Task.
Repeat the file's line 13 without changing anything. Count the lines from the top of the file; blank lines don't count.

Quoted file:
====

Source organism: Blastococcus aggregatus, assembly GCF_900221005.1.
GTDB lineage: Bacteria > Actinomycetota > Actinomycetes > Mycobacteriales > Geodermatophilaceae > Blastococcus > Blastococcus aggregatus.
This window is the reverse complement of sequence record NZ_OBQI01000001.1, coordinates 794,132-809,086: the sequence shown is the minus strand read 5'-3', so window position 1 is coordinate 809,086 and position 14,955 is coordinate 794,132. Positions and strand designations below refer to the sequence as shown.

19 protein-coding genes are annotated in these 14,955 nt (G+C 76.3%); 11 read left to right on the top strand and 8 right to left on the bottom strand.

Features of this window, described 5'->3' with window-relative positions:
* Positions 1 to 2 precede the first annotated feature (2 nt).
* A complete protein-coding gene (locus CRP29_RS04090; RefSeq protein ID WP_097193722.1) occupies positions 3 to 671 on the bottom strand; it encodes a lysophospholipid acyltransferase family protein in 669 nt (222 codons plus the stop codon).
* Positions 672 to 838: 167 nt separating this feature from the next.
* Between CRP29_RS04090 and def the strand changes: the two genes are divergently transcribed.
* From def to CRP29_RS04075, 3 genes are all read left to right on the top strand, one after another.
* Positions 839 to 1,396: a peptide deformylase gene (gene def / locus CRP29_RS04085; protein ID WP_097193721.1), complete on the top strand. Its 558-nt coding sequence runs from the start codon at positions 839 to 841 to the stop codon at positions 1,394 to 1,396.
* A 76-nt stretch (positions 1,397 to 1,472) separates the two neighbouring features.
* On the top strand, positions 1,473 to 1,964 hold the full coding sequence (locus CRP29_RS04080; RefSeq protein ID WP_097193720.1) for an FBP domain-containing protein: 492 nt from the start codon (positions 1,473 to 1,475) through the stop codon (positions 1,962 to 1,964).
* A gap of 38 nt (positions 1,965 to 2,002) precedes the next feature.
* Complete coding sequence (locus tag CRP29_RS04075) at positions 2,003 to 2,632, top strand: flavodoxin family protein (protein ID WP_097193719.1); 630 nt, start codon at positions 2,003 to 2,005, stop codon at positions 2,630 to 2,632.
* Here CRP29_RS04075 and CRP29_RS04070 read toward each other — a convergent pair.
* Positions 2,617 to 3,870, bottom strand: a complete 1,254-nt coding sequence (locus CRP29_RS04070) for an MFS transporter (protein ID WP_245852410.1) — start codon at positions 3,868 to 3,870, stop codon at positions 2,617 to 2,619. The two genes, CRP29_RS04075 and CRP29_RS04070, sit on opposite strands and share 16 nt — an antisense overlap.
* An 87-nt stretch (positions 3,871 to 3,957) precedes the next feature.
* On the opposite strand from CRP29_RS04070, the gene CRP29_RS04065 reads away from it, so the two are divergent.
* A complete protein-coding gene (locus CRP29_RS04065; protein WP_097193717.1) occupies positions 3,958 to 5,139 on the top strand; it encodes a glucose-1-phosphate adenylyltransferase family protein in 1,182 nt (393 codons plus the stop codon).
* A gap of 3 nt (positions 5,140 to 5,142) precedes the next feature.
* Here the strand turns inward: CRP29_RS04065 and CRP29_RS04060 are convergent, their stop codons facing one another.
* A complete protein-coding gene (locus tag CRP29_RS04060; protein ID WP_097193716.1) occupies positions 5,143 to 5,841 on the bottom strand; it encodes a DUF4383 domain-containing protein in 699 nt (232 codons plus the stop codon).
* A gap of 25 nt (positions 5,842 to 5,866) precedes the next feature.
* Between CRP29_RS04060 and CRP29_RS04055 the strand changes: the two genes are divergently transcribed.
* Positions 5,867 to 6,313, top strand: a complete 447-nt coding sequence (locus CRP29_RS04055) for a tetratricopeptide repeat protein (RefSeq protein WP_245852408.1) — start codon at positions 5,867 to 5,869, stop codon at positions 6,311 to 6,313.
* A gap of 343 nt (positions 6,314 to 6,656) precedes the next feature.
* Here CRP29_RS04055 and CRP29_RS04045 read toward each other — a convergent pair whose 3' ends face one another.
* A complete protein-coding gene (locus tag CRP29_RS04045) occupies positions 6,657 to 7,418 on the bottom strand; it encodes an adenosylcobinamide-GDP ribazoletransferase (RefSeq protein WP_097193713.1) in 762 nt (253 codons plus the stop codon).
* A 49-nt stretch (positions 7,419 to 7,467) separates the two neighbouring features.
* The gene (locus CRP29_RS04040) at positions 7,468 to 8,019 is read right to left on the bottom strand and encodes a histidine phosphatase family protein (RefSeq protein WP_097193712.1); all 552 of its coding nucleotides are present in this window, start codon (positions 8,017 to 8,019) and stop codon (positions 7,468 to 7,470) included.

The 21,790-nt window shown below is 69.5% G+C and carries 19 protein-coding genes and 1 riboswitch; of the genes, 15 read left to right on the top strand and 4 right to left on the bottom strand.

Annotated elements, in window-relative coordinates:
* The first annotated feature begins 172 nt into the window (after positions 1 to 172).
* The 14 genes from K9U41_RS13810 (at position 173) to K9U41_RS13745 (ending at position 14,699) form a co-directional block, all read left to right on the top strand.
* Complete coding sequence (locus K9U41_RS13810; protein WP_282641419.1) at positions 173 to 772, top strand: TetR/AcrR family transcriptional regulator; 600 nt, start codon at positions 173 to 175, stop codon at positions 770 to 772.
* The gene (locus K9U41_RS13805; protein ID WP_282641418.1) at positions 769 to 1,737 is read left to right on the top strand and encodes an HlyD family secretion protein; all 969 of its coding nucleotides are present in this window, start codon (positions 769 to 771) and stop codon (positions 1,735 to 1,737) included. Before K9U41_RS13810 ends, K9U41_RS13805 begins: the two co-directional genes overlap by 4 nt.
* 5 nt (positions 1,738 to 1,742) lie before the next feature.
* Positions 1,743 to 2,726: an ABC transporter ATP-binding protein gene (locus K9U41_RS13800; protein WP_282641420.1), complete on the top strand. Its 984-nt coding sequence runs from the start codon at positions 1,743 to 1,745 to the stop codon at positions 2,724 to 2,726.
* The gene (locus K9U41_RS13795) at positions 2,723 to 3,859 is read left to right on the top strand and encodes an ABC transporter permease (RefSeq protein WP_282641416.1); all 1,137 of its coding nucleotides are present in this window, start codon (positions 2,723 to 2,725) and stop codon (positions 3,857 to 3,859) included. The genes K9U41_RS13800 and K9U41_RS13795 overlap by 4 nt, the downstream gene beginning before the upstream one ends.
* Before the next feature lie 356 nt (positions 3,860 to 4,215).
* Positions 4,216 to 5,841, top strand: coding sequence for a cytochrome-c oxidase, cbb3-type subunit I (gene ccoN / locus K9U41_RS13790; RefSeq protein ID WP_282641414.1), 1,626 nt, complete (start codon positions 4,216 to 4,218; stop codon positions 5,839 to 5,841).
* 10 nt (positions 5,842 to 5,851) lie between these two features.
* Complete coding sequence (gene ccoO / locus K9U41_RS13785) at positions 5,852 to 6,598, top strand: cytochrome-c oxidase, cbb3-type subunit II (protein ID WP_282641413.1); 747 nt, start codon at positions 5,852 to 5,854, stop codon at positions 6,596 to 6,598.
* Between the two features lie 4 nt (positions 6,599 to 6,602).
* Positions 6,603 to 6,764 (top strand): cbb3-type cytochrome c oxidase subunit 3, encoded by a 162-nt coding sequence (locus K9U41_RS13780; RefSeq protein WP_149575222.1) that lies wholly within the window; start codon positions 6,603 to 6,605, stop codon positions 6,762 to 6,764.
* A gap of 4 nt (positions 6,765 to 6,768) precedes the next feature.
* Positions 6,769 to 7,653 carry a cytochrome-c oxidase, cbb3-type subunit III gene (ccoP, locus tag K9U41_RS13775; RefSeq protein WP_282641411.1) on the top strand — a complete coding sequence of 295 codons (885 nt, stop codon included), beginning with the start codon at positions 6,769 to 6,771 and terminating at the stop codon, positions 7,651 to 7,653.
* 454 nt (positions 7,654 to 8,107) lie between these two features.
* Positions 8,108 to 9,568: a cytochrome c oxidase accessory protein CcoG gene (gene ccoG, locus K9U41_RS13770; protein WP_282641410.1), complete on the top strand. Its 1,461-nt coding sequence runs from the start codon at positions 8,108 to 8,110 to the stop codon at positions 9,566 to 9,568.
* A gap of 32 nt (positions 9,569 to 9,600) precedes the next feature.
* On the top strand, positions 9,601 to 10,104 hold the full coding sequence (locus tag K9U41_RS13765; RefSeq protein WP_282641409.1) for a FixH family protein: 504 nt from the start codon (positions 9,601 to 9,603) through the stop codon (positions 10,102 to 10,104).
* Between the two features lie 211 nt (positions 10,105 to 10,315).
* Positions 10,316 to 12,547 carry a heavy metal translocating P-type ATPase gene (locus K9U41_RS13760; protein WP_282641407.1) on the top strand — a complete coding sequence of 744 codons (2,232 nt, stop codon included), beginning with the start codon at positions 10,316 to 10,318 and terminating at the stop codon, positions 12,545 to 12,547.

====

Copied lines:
* On the top strand, positions 1,473 to 1,964 hold the full coding sequence (locus CRP29_RS04080; RefSeq protein ID WP_097193720.1) for an FBP domain-containing protein: 492 nt from the start codon (positions 1,473 to 1,475) through the stop codon (positions 1,962 to 1,964).